"Did you get the press release? Everything sounds better with 'of art' after it, don't you think?" Filip Noterdaeme said from his bed, where he was under the covers. He wore a glued-on beard and squinted into the light at a tiny slide in his hand. "I'm smoking a Vermeer," he said, dropping the slide into his pipe. A taxidermied coyote, the museum's publicity director, sat in a pram with a microphone in front of its muzzle, and I could see myself on a closed-circuit TV on the other wall. There was a girl in the corner behind a tripod, videotaping us, as well as another guy with a camera. Are they are part of The Homeless Museum—now The Homeless Museum Of Art!—too? (They are not. They are journalism school kids from Columbia, making a project.)

The Homeless Museum (of Art) is not really about the homeless! It is a mock "museum about museums" in the artists' own rental apartment in Brooklyn Heights that wants to "subvert the increasingly impersonal, market-driven art world and expose the sellout of cultural institutions to commerce, cronyism, real estate, and star architects."

Although: There is a "homeless simulator," a translucent structure the size of a refrigerator carton that you crawl into. An electric mixer filled with pennies is inside, and the audioguide instructs you to turn it to 10.

"So what do New Yorkers think about?" Filip asked me. I said: Sex and iPhones mostly. Madame Butterfly, the museum's hostess, hovered in the background, already having served the standard snack of a hard-boiled egg, chilled organic milk, and a mussel, de-shelled—clearly an homage to Marcel Broodthaers and his eggshell and mussel-shell assemblages, which is so totally about the emptiness of modern art.

"Let's hear what Florence Coyote has to say," he says. Her microphone boomed with something about "searching for a home." Some days she says: "There is nobody walking away clean in this world any longer."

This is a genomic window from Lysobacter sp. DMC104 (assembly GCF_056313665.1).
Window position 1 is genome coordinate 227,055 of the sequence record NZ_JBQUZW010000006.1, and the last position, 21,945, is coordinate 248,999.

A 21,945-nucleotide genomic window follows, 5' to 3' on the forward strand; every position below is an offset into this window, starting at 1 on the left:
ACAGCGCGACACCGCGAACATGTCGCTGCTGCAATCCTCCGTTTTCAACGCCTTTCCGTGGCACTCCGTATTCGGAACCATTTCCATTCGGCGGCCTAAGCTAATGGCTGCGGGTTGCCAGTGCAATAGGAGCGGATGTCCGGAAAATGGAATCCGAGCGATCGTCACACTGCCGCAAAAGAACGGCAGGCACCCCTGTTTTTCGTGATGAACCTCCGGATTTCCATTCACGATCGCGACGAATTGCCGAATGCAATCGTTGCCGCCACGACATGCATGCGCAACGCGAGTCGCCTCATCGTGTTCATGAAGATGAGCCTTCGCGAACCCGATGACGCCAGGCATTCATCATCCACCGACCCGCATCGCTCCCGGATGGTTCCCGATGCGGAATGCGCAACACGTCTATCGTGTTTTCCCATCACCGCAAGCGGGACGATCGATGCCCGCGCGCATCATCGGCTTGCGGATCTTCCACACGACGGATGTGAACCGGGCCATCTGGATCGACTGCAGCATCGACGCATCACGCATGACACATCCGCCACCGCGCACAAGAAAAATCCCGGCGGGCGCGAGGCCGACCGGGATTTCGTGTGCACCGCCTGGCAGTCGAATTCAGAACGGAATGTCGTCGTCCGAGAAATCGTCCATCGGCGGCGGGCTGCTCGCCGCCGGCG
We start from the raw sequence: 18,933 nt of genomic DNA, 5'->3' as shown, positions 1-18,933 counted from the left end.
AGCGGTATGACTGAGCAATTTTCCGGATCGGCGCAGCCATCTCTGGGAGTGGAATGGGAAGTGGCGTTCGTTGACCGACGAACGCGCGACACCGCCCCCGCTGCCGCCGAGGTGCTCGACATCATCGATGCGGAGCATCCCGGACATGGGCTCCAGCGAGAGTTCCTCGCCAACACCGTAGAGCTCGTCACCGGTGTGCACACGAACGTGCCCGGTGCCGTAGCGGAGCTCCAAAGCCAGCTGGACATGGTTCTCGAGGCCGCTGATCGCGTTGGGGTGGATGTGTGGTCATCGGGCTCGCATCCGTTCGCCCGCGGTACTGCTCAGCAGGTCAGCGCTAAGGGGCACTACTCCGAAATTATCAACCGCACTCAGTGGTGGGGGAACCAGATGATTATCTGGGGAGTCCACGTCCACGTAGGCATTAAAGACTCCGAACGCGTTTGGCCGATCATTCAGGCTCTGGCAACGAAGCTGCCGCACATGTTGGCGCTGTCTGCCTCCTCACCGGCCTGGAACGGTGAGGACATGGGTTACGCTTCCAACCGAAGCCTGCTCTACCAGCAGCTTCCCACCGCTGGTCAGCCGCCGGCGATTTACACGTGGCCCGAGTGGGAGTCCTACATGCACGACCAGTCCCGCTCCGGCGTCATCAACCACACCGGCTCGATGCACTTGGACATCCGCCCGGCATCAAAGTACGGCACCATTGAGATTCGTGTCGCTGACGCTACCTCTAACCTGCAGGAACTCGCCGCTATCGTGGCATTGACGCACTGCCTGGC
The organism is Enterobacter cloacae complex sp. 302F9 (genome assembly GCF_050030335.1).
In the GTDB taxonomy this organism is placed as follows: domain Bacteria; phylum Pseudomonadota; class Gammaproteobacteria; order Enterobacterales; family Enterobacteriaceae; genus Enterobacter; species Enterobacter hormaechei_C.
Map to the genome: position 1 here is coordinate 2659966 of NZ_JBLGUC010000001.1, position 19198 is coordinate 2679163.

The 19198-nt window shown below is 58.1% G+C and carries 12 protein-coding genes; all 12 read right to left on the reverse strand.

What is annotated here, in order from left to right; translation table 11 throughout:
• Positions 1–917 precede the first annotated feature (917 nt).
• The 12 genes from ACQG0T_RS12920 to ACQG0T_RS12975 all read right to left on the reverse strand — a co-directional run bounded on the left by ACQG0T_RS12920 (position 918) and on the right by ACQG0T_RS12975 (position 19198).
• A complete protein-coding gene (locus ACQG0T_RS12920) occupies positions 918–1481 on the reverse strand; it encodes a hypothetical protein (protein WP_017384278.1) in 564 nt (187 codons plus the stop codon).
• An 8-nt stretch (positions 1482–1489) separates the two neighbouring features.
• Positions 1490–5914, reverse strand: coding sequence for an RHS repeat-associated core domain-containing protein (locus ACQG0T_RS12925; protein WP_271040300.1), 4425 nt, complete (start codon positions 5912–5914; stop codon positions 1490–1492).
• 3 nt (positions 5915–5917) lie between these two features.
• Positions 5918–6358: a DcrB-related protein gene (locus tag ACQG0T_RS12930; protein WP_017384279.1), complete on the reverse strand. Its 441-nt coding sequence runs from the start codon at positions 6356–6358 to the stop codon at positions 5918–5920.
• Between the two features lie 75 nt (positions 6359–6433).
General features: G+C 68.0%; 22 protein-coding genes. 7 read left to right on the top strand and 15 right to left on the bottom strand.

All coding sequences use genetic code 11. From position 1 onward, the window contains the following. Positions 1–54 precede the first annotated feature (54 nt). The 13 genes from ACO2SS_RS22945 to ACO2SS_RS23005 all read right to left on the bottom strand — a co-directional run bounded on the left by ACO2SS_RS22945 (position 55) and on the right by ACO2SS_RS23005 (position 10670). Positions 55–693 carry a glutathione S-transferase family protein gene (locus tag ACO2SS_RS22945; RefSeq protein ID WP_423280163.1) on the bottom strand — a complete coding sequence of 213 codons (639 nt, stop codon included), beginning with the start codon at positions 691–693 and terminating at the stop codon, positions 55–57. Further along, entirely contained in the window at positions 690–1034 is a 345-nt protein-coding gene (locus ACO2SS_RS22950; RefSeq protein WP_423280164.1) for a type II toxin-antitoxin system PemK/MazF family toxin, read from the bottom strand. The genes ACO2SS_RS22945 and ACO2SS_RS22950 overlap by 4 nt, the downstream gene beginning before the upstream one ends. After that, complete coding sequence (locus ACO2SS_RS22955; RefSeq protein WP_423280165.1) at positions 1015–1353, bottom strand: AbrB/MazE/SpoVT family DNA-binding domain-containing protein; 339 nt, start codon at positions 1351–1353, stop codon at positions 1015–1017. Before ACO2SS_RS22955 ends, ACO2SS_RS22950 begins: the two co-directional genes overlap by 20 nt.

You might remember Noterdaeme from the protest organized in 2004 against MoMa's admission price raise; he encouraged visitors to pay with rolls of pennies only.

Or, you may not! He is also famous for writing letters to people like Ronald Lauder, president of the Neue Galerie, along the lines of:

Congratulations on your purchase of Gustav Klimt's 1907 portrait of Adele Bloch-Bauer. Isn't it amazing how far we will go when driven by passion—even if it means bribing and paying a price well beyond its market value?

Yes. Yes it is.

The other exhibit I especially enjoyed was a prototype for "The Newest Museum," whose tagline is "Be There. Do That."

"But you can't go in," Madame Butterfly said. "Nobody can go in. You can, however, project whatever you want—words, hype—onto the front of the building. Which is all you need to be able to talk about it, really." There will be no art inside the Newest Museum.

Similarly, you can't visit the Homeless Museum of Art any more either, though private appointments are available for journalists, curators and gallery owners. It's no longer open to the public. Earlier this year, their landlord—who lives in the building and found out about the museum from reading about it in the New York Times back in January—has threatened them with eviction for "running a semi-public art project out of our rental apartment."

[Photo: Russell Gera, for The Homeless Museum.]